"The Master (Confucius) said: 'In the archer there is a resemblance to the gentleman. When he misses the mark, he turns and seeks the reason for his failure in himself.'" (The Mean XIV; Sources of Chinese Tradition, Vol. 1)
Confucius took this self-cultivation stuff pretty seriously. I think we would be hard put to find anyone else who has more thoroughly placed the onus of personal responsibility squarely on the shoulders of the individual. It's awe-inspiring. Only Socrates, his contemporary, comes to mind.
Forget the failure; that's not the point. It's the assumption of responsibility that is the point. Responsibility for what? Simply to your commitment to know yourself with a view to realizing greater harmony, and that through responding appropriately to whatever arises. That's what I think the author of The Mean had in mind.
Here's something of the context of this quote: "The gentleman acts according to the situation he is in and does not desire what is outside it. . . . If he is among barbarians, he does what one does among barbarians, if he is in trouble, he acts as one in trouble. There is no situation into which the gentleman enters in which he is not himself. . . . He makes his own conduct correct and seeks nothing from others, and so he has no resentment. He neither complains against Heaven nor blames men."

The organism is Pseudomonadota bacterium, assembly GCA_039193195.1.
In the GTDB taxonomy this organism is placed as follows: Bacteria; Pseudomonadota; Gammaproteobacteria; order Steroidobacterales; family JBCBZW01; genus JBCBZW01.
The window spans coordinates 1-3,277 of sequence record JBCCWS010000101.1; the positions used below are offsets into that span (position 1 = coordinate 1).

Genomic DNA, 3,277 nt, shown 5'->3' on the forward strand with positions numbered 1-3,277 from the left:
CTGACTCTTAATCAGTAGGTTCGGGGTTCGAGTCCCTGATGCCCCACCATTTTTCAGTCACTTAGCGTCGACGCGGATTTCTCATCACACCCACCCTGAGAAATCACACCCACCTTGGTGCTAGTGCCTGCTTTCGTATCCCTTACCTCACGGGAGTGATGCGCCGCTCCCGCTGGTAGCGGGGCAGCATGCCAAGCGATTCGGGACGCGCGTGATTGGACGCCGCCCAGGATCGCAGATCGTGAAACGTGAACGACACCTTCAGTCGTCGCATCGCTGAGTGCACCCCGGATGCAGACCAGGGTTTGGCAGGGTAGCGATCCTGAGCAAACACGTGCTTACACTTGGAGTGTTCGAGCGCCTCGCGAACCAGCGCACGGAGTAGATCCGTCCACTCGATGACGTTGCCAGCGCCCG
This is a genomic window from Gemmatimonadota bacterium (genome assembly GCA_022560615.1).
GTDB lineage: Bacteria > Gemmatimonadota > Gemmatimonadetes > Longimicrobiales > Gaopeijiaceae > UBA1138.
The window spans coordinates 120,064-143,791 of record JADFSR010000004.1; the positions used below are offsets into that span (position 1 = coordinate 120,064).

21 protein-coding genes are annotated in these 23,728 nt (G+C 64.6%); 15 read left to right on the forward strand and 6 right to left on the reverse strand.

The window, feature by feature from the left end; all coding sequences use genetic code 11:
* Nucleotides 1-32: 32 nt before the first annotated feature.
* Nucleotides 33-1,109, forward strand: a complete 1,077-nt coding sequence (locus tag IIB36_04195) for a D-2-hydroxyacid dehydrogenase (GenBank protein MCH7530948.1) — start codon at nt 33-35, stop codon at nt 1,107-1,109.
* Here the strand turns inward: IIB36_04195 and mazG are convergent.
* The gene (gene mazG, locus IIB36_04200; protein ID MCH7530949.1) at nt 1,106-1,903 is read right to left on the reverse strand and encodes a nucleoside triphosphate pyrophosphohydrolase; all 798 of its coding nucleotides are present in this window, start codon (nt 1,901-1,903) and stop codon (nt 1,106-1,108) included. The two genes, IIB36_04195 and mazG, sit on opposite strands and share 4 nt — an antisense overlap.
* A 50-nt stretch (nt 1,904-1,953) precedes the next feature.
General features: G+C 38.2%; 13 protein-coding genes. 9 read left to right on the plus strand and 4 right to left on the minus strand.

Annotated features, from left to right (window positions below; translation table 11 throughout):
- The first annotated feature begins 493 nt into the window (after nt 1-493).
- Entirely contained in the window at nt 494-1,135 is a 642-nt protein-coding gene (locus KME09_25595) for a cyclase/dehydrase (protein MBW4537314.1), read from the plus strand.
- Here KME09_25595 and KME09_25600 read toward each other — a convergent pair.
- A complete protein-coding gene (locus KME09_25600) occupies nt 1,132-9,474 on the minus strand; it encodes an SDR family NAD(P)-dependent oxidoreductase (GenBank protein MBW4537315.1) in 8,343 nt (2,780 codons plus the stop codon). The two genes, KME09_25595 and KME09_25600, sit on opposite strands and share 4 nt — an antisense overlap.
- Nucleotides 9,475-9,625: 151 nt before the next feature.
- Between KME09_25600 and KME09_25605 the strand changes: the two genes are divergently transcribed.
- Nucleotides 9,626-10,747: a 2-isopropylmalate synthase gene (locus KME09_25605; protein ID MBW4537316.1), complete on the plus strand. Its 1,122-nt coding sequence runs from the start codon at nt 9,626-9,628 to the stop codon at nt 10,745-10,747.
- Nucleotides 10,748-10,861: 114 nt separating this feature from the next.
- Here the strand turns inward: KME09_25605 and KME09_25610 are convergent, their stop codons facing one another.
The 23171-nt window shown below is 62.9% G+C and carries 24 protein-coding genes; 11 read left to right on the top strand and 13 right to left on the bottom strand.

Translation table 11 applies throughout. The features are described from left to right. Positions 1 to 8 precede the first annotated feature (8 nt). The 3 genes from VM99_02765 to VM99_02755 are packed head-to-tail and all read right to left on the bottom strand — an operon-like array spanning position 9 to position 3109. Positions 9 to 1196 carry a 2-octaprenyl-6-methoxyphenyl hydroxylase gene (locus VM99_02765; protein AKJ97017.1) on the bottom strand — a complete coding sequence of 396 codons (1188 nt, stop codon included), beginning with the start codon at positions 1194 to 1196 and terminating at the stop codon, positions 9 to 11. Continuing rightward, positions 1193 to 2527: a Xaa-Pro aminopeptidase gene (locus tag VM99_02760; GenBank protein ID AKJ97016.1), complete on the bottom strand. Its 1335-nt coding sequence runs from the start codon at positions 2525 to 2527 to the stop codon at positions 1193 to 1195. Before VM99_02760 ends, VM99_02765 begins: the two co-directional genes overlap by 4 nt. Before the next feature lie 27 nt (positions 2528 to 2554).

It's all about our response and nothing more. Harmony begins in us or nowhere else. Shit happens. People injure people. People injure us. Harmony happens here. It's all about our responses to the world, not about how that world is or is perceived to be. When one blames, one shirks responsibility. Water does not blame; it simply yields and flows on to where it may. So, although the Confucian model may involve motivations which vary from that of the Taoists, they come together here in the ground zero of personal responsibility.
It is thought that The Mean (Chung Yung) might have been a Confucian reply to Taoism which saw Tao as transcendent of ethics and indifferent to 'creation'. The Confucian Tao is moral. We harmonize morally with it. Thus the Confucian seeks to cultivate specific moral attributes in herself, while the Taoist seeks only to yield, to ‘follow along with’ events as they unfold. Yet both look only to one’s attitude to the events which effect one, rather than to the right or wrong of the events themselves.
The Taoist test of one’s harmony is a simple one: Has something entered into my life to disturb my peace? If so, then it is not the thing which is the problem, but my response to it. This is not ‘me against the world’, but quite the opposite; it is harmony with all the world.
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